[Marxism] Amnesty Calls on UN to stop the US, Qatar and Turkey funding and arming Syria Rebels

Louis Proyect lnp3 at panix.com
Tue Aug 28 19:37:40 MDT 2012


On 8/28/12 9:22 PM, Carl G. Estabrook wrote:
>
> Whatever the peculiarities of the Russian church today - and it's a
> bit different from the pre-revolutionary church - it's hard to miss
> the fact that the most extensive anti-capitalist discourse in the
> Global South today is Christianity, primarily Catholic Christianity.
> There aren't many competitors.
>

Actually the most extensive anti-capitalist discourse comes from 
Marxists. The Church engages in populist discourse in Russia that 
dovetails neatly with Putin's nationalist demagogy.

If you are looking for Marxist analysis of contemporary Russia, I 
recommend Boris Kargalitsky rather than the muddleheaded anti-Semite 
Israel Shamir.

http://www.themoscowtimes.com/opinion/article/putins-closed-government/459584.html

Putin's Closed Government
31 May 2012
By Boris Kagarlitsky

There is a hard-and-fast rule on how new laws are passed in Russia: The 
most important legislation is usually approved with the least public 
discussion and debate.

Take, for example, the bill currently being considered in the State Duma 
that will allow public officials and businesspeople to conceal serious 
conflicts of interest, including their shareholdings in companies that 
have large dealings with the government.

Few outside of government and big business knew anything about the bill 
until information was recently leaked to the media. Nor did anyone know 
that the bill was heavily lobbied by the Russian Union of Industrialists 
and Entrepreneurs, or RSPP — unofficially known as "the union of oligarchs."

As oligarchs have increased their wealth over the past 15 or 20 years, 
another disturbing trend has emerged: Soon after high-ranking officials 
occupy their posts in government, their once-untalented relatives 
suddenly become ingenious, innovative and wealthy businesspeople — 
thanks in no small part to the fact that they have received generous 
government contracts.

The high concentration of capital in the hands of oligarchs and 
bureaucratic elite remains a distinguishing feature of Russia's 
still-chaotic form of capitalism that dooms it to pathological 
inefficiency. The bill proposed by the RSPP is just one more indication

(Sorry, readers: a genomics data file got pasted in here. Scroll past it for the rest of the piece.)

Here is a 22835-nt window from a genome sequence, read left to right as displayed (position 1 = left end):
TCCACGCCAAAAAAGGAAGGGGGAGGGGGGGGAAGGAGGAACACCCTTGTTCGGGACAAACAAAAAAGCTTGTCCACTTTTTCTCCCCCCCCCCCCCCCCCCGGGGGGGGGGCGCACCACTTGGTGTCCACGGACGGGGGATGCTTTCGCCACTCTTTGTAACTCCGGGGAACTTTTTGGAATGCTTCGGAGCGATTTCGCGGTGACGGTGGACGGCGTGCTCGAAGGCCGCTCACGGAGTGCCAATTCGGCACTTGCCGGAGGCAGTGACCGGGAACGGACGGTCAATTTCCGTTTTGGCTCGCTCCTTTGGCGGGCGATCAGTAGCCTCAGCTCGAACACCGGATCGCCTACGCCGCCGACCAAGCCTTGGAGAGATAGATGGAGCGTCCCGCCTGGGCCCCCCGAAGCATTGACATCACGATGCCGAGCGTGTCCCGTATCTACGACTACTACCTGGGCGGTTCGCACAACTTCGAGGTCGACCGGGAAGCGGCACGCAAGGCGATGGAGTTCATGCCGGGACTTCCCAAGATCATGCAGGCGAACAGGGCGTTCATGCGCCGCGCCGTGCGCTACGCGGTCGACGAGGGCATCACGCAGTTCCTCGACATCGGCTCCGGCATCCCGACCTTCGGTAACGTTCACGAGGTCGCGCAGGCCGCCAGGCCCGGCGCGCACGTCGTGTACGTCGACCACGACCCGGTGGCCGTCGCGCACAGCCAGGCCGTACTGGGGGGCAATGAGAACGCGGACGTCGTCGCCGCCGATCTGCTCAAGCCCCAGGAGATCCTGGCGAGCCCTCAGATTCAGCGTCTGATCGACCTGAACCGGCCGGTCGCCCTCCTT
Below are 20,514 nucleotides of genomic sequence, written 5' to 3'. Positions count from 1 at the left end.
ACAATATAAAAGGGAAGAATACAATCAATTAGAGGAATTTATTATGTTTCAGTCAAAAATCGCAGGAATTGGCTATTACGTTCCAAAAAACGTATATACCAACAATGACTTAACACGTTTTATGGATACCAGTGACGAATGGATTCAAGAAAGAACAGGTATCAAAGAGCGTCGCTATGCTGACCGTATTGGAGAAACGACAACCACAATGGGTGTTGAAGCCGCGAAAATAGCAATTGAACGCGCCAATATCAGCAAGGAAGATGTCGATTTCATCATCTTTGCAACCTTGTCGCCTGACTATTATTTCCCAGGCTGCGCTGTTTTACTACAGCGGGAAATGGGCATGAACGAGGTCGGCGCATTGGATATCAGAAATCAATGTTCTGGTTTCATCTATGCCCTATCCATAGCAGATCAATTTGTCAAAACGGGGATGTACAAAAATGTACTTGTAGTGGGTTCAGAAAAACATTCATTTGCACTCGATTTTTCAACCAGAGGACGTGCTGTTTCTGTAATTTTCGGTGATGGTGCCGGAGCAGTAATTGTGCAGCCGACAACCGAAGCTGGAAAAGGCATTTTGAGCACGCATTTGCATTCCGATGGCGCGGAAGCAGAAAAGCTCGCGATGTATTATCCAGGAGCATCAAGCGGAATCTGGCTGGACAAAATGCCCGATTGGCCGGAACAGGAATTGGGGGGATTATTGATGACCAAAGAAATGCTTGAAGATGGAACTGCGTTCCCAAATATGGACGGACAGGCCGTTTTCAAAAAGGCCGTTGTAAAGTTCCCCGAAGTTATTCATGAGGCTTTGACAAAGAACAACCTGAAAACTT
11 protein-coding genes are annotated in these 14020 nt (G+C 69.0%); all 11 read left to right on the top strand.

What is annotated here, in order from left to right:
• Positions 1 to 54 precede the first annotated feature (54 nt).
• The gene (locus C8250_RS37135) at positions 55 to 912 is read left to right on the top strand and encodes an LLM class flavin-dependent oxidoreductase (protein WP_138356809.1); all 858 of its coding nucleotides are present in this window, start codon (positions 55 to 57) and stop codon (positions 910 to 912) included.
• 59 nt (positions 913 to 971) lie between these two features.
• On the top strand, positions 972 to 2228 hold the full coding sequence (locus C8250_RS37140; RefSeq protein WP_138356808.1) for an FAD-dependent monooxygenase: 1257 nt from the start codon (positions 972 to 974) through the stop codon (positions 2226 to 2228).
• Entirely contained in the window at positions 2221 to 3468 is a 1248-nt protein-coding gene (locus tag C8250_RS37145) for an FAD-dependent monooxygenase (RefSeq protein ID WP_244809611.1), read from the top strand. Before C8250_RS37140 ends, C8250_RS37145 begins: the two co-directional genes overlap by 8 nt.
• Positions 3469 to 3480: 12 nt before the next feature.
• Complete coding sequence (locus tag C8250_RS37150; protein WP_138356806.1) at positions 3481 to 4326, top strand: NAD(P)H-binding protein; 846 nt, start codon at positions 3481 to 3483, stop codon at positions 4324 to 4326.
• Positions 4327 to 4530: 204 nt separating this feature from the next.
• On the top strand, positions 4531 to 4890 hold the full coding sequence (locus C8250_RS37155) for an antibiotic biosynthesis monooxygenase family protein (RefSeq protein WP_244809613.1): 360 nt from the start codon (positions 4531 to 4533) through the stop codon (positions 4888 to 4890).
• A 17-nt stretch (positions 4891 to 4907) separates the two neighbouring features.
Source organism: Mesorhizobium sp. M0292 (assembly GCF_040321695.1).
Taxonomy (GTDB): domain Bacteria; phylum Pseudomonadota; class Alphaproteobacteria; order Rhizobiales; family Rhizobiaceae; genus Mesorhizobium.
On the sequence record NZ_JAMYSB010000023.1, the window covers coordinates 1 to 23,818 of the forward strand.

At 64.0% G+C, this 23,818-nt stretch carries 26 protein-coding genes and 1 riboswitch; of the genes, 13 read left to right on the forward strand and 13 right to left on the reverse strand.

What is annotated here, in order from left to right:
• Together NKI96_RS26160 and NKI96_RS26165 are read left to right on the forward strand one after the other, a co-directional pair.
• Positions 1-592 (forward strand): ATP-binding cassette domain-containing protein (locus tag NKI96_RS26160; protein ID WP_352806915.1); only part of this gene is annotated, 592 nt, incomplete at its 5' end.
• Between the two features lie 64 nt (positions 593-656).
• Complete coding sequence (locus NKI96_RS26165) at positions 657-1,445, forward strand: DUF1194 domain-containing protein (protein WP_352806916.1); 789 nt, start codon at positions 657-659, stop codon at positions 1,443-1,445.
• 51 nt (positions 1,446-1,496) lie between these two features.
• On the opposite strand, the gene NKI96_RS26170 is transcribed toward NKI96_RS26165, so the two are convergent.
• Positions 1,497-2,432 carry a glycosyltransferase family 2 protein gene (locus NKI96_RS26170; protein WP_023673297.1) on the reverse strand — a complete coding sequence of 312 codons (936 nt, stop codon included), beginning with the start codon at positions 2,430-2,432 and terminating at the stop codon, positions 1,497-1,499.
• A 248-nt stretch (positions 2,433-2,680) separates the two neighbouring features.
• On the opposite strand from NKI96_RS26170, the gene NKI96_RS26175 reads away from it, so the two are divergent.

that the ruling elite are reinforcing their control over the economy.

The RSPP proposes that all criteria for determining shareholder 
affiliation be removed from the Civil Code. Lobbyists for big business 
also propose adding a "secondary liability of officers" to the code. In 
practice, this could mean that when a legal entity's property is 
insufficient to satisfy creditors' claims, some of the employees of that 
company would be forced to pay off those debts from their own pockets.

While in public statements government officials, lawmakers and big 
business agree that Russia should move toward greater transparency and 
stricter rules governing conflicts of interest, in practice — and behind 
closed doors — they are doing everything possible to achieve the direct 
opposite.

Even the Economic Development Ministry considered some of the proposals 
to be excessive. But more important, a schism has emerged between the 
RSPP oligarchs and the small and midsize business leaders, who have 
organized separate business associations and who clearly have different 
interests and concerns.

Over the past 12 years, Vladimir Putin and United Russia leaders have 
inundated us with flowery speeches and statements about the need to 
build a social welfare state. They claim to be committed to improving 
the lives of workers earning low salaries, modernizing the country and 
improving the transparency in government and state-controlled 
businesses. The overflowing concern for the common masses increased 
exponentially during the recent campaigns for the Duma and presidential 
elections.

But now that both elections are over, Putin and United Russia leaders 
can all go back to business as usual — that is, to defending the 
interests of those whom the authorities have always considered their 
primary constituency: rich and powerful politicians, bureaucrats and 
oligarchs.

Boris Kagarlitsky is director of the Institute of Globalization Studies.





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